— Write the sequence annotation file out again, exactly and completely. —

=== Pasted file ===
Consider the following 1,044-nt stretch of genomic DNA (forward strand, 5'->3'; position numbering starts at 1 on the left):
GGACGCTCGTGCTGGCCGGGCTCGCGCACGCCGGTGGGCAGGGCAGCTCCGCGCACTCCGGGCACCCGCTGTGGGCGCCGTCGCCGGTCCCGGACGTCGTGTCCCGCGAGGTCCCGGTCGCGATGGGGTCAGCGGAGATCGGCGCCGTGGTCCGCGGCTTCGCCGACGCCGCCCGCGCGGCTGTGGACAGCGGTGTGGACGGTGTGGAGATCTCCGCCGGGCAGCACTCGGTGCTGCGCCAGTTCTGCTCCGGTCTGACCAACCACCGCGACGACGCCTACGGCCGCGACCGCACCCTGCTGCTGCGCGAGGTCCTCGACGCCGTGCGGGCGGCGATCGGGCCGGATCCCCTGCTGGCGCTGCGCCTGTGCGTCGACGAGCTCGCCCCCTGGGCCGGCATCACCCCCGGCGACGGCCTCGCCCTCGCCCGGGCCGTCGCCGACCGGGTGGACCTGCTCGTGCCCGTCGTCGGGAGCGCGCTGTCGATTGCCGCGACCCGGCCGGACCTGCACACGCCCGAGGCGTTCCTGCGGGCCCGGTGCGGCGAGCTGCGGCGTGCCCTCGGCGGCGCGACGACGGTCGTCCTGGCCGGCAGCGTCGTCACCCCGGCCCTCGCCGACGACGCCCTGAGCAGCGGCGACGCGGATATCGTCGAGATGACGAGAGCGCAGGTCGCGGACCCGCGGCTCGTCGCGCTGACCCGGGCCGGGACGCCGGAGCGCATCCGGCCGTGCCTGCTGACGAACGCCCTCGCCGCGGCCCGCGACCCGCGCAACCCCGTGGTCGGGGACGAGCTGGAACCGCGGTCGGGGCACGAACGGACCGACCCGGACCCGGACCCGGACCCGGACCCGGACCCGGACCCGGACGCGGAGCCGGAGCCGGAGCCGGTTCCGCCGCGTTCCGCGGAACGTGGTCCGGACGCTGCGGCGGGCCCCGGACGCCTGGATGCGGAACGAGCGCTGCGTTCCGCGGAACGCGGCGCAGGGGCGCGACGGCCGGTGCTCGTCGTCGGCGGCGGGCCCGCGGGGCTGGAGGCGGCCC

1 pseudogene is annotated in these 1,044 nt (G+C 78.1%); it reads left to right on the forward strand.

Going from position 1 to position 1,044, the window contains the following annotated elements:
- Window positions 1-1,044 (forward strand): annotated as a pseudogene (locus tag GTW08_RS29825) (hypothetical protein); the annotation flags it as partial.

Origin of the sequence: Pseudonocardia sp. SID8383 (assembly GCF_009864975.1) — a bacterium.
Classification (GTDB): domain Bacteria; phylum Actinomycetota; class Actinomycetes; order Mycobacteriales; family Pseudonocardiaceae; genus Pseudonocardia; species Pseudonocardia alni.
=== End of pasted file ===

Consider the following 1,044-nt stretch of genomic DNA (forward strand, 5'->3'; position numbering starts at 1 on the left):
GGACGCTCGTGCTGGCCGGGCTCGCGCACGCCGGTGGGCAGGGCAGCTCCGCGCACTCCGGGCACCCGCTGTGGGCGCCGTCGCCGGTCCCGGACGTCGTGTCCCGCGAGGTCCCGGTCGCGATGGGGTCAGCGGAGATCGGCGCCGTGGTCCGCGGCTTCGCCGACGCCGCCCGCGCGGCTGTGGACAGCGGTGTGGACGGTGTGGAGATCTCCGCCGGGCAGCACTCGGTGCTGCGCCAGTTCTGCTCCGGTCTGACCAACCACCGCGACGACGCCTACGGCCGCGACCGCACCCTGCTGCTGCGCGAGGTCCTCGACGCCGTGCGGGCGGCGATCGGGCCGGATCCCCTGCTGGCGCTGCGCCTGTGCGTCGACGAGCTCGCCCCCTGGGCCGGCATCACCCCCGGCGACGGCCTCGCCCTCGCCCGGGCCGTCGCCGACCGGGTGGACCTGCTCGTGCCCGTCGTCGGGAGCGCGCTGTCGATTGCCGCGACCCGGCCGGACCTGCACACGCCCGAGGCGTTCCTGCGGGCCCGGTGCGGCGAGCTGCGGCGTGCCCTCGGCGGCGCGACGACGGTCGTCCTGGCCGGCAGCGTCGTCACCCCGGCCCTCGCCGACGACGCCCTGAGCAGCGGCGACGCGGATATCGTCGAGATGACGAGAGCGCAGGTCGCGGACCCGCGGCTCGTCGCGCTGACCCGGGCCGGGACGCCGGAGCGCATCCGGCCGTGCCTGCTGACGAACGCCCTCGCCGCGGCCCGCGACCCGCGCAACCCCGTGGTCGGGGACGAGCTGGAACCGCGGTCGGGGCACGAACGGACCGACCCGGACCCGGACCCGGACCCGGACCCGGACCCGGACCCGGACGCGGAGCCGGAGCCGGAGCCGGTTCCGCCGCGTTCCGCGGAACGTGGTCCGGACGCTGCGGCGGGCCCCGGACGCCTGGATGCGGAACGAGCGCTGCGTTCCGCGGAACGCGGCGCAGGGGCGCGACGGCCGGTGCTCGTCGTCGGCGGCGGGCCCGCGGGGCTGGAGGCGGCCC

1 pseudogene is annotated in these 1,044 nt (G+C 78.1%); it reads left to right on the forward strand.

Going from position 1 to position 1,044, the window contains the following annotated elements:
- Window positions 1-1,044 (forward strand): annotated as a pseudogene (locus tag GTW08_RS29825) (hypothetical protein); the annotation flags it as partial.

Origin of the sequence: Pseudonocardia sp. SID8383 (assembly GCF_009864975.1) — a bacterium.
Classification (GTDB): domain Bacteria; phylum Actinomycetota; class Actinomycetes; order Mycobacteriales; family Pseudonocardiaceae; genus Pseudonocardia; species Pseudonocardia alni.